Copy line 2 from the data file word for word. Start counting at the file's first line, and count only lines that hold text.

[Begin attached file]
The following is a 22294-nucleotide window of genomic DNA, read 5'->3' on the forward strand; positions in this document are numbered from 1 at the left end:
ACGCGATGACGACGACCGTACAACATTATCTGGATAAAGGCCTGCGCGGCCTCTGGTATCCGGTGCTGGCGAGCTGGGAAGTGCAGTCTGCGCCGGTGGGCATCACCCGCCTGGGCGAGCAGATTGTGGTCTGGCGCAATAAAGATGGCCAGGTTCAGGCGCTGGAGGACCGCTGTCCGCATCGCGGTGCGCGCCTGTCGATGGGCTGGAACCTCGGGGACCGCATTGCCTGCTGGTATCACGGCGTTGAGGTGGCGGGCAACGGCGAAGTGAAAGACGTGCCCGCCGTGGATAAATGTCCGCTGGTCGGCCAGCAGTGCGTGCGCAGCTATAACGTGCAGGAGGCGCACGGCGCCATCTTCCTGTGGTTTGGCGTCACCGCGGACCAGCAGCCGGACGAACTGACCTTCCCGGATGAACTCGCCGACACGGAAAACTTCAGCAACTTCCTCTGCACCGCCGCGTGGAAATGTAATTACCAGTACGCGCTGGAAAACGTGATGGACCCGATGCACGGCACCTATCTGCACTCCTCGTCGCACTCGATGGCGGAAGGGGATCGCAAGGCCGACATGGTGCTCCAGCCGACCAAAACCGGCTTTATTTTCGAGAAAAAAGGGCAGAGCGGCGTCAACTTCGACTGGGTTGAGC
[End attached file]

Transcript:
ACGCGATGACGACGACCGTACAACATTATCTGGATAAAGGCCTGCGCGGCCTCTGGTATCCGGTGCTGGCGAGCTGGGAAGTGCAGTCTGCGCCGGTGGGCATCACCCGCCTGGGCGAGCAGATTGTGGTCTGGCGCAATAAAGATGGCCAGGTTCAGGCGCTGGAGGACCGCTGTCCGCATCGCGGTGCGCGCCTGTCGATGGGCTGGAACCTCGGGGACCGCATTGCCTGCTGGTATCACGGCGTTGAGGTGGCGGGCAACGGCGAAGTGAAAGACGTGCCCGCCGTGGATAAATGTCCGCTGGTCGGCCAGCAGTGCGTGCGCAGCTATAACGTGCAGGAGGCGCACGGCGCCATCTTCCTGTGGTTTGGCGTCACCGCGGACCAGCAGCCGGACGAACTGACCTTCCCGGATGAACTCGCCGACACGGAAAACTTCAGCAACTTCCTCTGCACCGCCGCGTGGAAATGTAATTACCAGTACGCGCTGGAAAACGTGATGGACCCGATGCACGGCACCTATCTGCACTCCTCGTCGCACTCGATGGCGGAAGGGGATCGCAAGGCCGACATGGTGCTCCAGCCGACCAAAACCGGCTTTATTTTCGAGAAAAAAGGGCAGAGCGGCGTCAACTTCGACTGGGTTGAGC